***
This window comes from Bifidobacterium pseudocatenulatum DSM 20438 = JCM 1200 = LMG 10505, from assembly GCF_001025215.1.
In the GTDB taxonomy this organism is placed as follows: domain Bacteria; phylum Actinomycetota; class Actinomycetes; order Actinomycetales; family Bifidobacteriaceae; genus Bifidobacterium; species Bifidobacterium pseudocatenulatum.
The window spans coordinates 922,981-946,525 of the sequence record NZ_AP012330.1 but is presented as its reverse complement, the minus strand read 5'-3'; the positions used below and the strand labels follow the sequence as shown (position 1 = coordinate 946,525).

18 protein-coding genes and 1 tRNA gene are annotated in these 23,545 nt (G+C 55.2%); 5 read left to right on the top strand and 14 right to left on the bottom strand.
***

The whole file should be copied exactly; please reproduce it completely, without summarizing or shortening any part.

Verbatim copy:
This window comes from Bifidobacterium pseudocatenulatum DSM 20438 = JCM 1200 = LMG 10505, from assembly GCF_001025215.1.
In the GTDB taxonomy this organism is placed as follows: domain Bacteria; phylum Actinomycetota; class Actinomycetes; order Actinomycetales; family Bifidobacteriaceae; genus Bifidobacterium; species Bifidobacterium pseudocatenulatum.
The window spans coordinates 922,981-946,525 of the sequence record NZ_AP012330.1 but is presented as its reverse complement, the minus strand read 5'-3'; the positions used below and the strand labels follow the sequence as shown (position 1 = coordinate 946,525).

18 protein-coding genes and 1 tRNA gene are annotated in these 23,545 nt (G+C 55.2%); 5 read left to right on the top strand and 14 right to left on the bottom strand.